California Civil Jury Instructions (CACI)

1707. Fact Versus Opinion

For [name of plaintiff] to recover, [name of defendant]’s statement(s) must have been statements of fact, not opinion. A statement of fact is a statement that can be proved to be true or false. An opinion may be considered a statement of fact if the opinion suggests that facts exist.

In deciding this issue, you should consider whether the average [reader/listener] would conclude from the language of the statement and its context that [name of defendant] was making a statement of fact.

New September 2003

Directions for Use

This instruction may not be necessary in all cases: “The critical determination of whether an allegedly defamatory statement constitutes fact or opinion is a question of law for the court and therefore suitable for resolution by demurrer. If the court concludes the statement could reasonably be construed as either fact or opinion, the issue should be resolved by a jury.” (Campanelli v. Regents of Univ. of Cal. (1996) 44 Cal.App.4th 572, 578 [51 Cal.Rptr.2d 891], internal citations omitted.)

Sources and Authority

  • The statutory definitions of libel in slander “can be meaningfully applied only to statements that are capable of being proved as false or true.” (Savage v. Pacific Gas & Electric Co. (1993) 21 Cal.App.4th 434, 445 [26 Cal.Rptr.2d 305].)
  • “Thus, ‘rhetorical hyperbole,’ ‘vigorous epithet[s],’ ‘lusty and imaginative expressions[s] of . . . contempt,’ and language used ‘in a loose, figurative sense’ have all been accorded constitutional protection.” (Ferlauto v. Hamsher (1999) 74 Cal.App.4th 1394, 1401 [88 Cal.Rptr.2d 843].)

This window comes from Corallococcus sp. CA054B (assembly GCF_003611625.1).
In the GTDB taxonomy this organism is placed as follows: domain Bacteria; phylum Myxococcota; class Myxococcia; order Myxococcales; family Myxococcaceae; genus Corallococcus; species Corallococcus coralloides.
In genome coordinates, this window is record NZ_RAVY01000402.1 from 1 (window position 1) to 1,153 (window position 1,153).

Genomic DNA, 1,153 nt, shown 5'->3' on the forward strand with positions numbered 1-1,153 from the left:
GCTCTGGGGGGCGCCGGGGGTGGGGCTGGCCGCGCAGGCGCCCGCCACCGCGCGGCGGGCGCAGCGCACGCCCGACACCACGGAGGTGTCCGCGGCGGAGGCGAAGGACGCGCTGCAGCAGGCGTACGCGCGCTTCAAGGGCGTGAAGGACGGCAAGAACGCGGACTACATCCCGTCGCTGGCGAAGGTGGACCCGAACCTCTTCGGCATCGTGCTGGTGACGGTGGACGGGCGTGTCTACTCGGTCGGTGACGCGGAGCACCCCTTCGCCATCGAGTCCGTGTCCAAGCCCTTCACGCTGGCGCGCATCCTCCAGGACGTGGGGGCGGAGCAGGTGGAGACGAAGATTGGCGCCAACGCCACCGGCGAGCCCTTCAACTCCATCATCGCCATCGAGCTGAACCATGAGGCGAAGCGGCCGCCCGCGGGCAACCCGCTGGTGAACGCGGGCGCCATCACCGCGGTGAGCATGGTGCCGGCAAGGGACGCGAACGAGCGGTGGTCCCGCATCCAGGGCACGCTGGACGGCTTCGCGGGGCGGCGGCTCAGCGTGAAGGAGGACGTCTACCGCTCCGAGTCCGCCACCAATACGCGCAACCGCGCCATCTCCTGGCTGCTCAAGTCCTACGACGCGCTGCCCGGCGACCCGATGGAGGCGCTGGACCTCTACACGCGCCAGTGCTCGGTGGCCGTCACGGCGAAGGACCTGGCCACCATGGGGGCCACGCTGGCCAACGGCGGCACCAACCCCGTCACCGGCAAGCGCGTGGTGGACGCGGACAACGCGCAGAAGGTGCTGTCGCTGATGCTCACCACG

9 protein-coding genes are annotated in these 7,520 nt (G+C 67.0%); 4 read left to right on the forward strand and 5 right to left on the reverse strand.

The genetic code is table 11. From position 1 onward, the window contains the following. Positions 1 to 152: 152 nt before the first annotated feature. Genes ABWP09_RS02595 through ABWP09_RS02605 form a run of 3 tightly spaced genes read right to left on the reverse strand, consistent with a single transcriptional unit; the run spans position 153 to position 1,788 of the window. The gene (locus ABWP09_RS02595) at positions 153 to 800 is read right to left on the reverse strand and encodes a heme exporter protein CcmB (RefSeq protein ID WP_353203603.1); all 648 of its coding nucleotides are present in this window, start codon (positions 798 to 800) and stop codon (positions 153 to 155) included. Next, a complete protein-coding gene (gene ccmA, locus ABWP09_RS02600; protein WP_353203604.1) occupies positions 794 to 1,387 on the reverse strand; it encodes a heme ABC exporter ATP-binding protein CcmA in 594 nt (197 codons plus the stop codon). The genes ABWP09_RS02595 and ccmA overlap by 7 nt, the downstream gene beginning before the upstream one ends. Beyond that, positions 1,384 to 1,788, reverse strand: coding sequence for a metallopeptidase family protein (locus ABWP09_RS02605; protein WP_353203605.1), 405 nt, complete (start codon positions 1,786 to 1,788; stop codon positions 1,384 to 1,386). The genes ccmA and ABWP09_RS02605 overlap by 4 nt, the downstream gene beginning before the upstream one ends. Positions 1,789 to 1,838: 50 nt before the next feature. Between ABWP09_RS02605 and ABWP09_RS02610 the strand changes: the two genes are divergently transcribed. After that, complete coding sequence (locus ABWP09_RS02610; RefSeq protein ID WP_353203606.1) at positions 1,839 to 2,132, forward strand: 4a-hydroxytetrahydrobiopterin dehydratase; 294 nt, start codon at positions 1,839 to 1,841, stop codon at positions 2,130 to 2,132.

• “If a speaker says, ‘In my opinion John Jones is a liar,’ he implies a knowledge of facts which lead to the conclusion that Jones told an untruth. Even if the speaker states the facts upon which he bases his opinion, if those facts are either incorrect or incomplete, or if his assessment of them is erroneous, the statement may still imply a false assertion of fact.” (Milkovich v. Lorain Journal Co. (1990) 497 U.S. 1, 18 [110 S.Ct. 2695, 111 L.Ed.2d 1].)
  • California courts use a “totality of the circumstances” test to determine if a statement is one of fact or of opinion. (Baker v. Los Angeles Herald Examiner (1986) 42 Cal.3d 254, 260 [228 Cal.Rptr. 206, 721 P.2d 87].) “The court must put itself in the place of an average reader and decide the natural and probable effect of the statement.” (Hofmann Co. v. E.I. Du Pont de Nemors & Co. (1988) 202 Cal.App.3d 390, 398 [248 Cal.Rptr. 384].)
  • “[S]ome statements are ambiguous and cannot be characterized as factual or nonfactual as a matter of law. ‘In these circumstances, it is for the jury to determine whether an ordinary reader would have understood the article as a factual assertion …’ ” (Kahn v. Bower (1991) 232 Cal.App.3d 1599, 1608 [284 Cal.Rptr. 244], internal citations omitted.)

Secondary Sources

5 Witkin, Summary of California Law (10th ed. 2005) Torts, §§ 546, 547, 549

4 Levy et al., California Torts, Ch. 45, Defamation, §§ 45.05—45.06 (Matthew Bender)

30 California Forms of Pleading and Practice, Ch. 340, Libel and Slander, § 340.16 (Matthew Bender)

14 California Points and Authorities, Ch. 142, Libel and Slander (Defamation), § 142.86 (Matthew Bender)

1 California Civil Practice: Torts (Thomson West) §§ 21:20—21:21